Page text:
The goal of this guide is to enable anyone who has already the basic skills to create an app to enhance his app with Data Persistance. Why? With this feature it is possible to:
Create apps that can keep their own settings across ctrlX restores (obviously you need to backup them)
Create an app that is possible to be configured (you just modify the content an upload it again)
Have a better and safe integration with ctrlX AUTOMATION
This feature is well documented here: Data Persistance. We're going to implement it porting an open source snap of mongoDB to ctrlX with the data persistance integration.
ctrlX CORE or ctrlX CORE VIRTUAL
An UBUNTU machine or build enviroment ready to work. Here is a ready startup: Setup SDK
Basic snapcraft capability
STEP1: Clone the repo and modify the sandard snapcraft
The repo can be cloned easily inside a build enviroment or a common Ubuntu Machine:
git clone https://github.com/mauringo/mongodb36-configurable-snap
Open the folder inside VScode (or just modify on your own way). From the basic project I removed some description and the apps are not needed. I kept just the main mongo daemon and his run.sh script (content in shscripts).
The project anyway is really simple:
Conf contains the standard mongoDB configuration file.
shscripts contains conf and run.sh (the other files have been deleted because not needed here).
Snap contains the hooks folder: some scripts that are executed in some precise moment of the snap life.
Edit snapcraft.yaml accordingly:
Here is the result we want to achieve. Basically we had (from top to bottom):
Added active-solution in the mongodb app plugs.
Added a part: configs. it is necessary to embed additional files.
Added a slot: we need the slot to let the previous files be available by outside the snap.
Added a plug: active-solution. It's the plug we need to have in order to read the memory area with the right permissions.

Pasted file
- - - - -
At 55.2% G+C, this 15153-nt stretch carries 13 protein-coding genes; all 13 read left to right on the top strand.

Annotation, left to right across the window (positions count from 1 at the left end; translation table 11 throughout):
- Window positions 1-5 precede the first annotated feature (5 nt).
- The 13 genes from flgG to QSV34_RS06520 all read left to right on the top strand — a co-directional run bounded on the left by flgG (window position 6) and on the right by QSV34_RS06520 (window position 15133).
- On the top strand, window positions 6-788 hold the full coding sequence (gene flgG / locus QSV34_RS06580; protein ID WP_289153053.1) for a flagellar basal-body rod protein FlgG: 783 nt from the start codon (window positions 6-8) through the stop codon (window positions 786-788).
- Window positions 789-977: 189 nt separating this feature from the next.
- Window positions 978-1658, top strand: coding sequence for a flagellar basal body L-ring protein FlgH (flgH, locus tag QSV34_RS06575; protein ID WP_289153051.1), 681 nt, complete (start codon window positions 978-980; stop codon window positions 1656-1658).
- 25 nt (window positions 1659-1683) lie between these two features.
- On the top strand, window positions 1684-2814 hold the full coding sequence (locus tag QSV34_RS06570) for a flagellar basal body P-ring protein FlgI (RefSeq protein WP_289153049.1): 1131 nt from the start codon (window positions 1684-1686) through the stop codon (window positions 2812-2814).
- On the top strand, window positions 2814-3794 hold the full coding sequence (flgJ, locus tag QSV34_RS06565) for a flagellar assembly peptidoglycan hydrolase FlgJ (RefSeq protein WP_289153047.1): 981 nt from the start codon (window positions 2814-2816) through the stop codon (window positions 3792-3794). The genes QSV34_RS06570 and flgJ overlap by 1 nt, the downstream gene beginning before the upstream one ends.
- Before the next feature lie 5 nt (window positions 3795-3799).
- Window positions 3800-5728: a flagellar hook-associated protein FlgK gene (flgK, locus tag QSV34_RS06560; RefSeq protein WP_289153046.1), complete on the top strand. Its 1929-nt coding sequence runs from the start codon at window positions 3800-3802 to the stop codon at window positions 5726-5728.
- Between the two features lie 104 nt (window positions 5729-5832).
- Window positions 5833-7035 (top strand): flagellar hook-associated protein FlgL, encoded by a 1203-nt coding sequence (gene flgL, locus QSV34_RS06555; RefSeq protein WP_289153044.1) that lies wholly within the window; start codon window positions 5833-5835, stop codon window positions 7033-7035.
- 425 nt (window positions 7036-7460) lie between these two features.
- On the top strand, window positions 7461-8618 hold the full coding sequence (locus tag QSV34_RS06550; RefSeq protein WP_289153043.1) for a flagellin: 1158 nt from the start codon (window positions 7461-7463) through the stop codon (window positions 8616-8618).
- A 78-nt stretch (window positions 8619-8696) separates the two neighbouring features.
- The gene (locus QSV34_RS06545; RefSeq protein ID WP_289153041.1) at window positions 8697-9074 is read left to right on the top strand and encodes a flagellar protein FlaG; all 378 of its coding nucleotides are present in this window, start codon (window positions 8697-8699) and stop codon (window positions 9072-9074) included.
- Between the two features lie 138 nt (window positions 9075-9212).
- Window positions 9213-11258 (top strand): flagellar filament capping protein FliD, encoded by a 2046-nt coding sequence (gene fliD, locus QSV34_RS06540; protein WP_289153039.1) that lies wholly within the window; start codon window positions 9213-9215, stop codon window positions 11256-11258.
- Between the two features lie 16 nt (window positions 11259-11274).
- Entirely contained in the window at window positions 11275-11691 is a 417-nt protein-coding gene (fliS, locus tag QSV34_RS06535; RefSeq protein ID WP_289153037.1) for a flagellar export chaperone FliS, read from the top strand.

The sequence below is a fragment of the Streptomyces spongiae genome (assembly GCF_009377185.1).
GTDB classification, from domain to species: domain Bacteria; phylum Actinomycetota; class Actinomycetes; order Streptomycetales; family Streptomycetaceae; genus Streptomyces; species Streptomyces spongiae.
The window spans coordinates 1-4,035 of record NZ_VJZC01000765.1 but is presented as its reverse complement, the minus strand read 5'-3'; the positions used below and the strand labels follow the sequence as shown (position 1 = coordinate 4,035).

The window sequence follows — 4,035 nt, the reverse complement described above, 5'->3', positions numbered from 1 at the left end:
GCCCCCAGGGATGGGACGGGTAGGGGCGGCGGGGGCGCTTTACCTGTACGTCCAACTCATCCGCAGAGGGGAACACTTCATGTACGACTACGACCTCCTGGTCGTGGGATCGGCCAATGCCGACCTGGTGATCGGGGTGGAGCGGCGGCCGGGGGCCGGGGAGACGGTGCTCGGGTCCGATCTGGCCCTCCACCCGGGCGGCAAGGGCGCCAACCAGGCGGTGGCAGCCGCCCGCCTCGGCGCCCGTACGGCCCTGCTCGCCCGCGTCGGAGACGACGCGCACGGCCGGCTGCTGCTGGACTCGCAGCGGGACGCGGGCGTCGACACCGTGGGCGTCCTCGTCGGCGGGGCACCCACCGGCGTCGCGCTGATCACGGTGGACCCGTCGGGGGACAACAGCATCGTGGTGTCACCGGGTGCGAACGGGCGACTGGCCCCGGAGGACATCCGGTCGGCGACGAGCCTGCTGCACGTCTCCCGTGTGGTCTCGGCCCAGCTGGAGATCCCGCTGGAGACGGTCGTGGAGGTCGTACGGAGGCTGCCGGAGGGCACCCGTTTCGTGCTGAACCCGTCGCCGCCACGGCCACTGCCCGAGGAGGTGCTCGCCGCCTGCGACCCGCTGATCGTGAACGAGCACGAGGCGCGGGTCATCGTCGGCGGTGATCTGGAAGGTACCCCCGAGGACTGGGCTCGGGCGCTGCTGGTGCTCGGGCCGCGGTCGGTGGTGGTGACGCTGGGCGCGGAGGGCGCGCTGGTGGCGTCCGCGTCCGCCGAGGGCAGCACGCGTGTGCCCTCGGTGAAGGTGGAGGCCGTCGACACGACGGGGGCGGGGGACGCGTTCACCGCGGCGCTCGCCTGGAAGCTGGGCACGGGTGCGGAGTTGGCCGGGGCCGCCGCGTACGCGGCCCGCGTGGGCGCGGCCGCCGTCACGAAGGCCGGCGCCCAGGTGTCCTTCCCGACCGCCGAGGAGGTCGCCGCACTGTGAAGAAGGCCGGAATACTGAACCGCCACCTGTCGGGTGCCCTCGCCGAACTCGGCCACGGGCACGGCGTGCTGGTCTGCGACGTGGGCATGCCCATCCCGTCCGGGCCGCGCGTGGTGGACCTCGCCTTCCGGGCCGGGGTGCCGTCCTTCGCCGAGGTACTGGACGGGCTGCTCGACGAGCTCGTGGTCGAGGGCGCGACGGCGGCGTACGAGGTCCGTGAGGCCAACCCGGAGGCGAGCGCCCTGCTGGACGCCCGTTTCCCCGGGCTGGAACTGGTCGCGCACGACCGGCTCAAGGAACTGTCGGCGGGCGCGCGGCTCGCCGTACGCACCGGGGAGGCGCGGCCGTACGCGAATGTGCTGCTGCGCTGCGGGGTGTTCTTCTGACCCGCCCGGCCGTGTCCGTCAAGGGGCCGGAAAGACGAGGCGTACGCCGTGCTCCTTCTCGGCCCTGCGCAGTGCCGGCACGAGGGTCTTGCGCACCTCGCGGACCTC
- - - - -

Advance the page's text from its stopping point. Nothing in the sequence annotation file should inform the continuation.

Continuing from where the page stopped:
Added a hook: this script is automatically used when the snaps connect the active-solution plug.
STEP 2: Edit accordingly the SH files
Before the start it is important to highlight what the plug gives to us: a symlink to the solutions folder in his SNAP_COMMON folder:
Here we can create our folder. For the example we named it mongo36. In the end all the data are in the following path:
I am going fast over this. This feature is well documented here: Data Persistance. As stated before.
Edit run.sh accordingly
Let's commend easily the starting file:
The export LC_ALL=C it's a locale setting, we keep it.
The app takes care that we have all the needed folders/files before to start, we need to adapt it.
The snap has been projected to run in the $SNAP_COMMON folder so we need to change it accordingly.
Here is the new file:
We need to wait that the plug is correctly set, so we wait then some time.
The export LC_ALL=C it's a locale setting, we keep it as before.
We build our folder: basic directory + the foldername we want to use, in this case mongo36.
The app takes care that we have all the needed folders/files before to start, we go directly with CD in the right path.
The snap in the end runs in the same situation as before but, in a different directory and with a waiting delay in the start.
Add the hook
We need to add in ./snap/hooks our hook file named "connect-plug-active-solution". This file will be called on the snap plug connect event and will prepare the memory folder for us. Here we have the content, the folder path is created just as before.
STEP 3: The content file
How the content file works is well docomented here: Package Assets. This file contains many setting for better integration in the enviroment. it is located in configs/package-assets in our folder and is named always: MYSNAPNAME.package-manifest.json. Here is our:
We have just the appDirectories settings. the name filed must be equal with our foldername, in this case mongo36. description is what the user sees. Icon is the name of the standard icon to be used. In the documentation there is any feature exaplained.
Well, now our app is finished, we just need to test it. In the "APP DATA" folder we can now see the mongoDB configuration file and logs.
Have Fun 🙂
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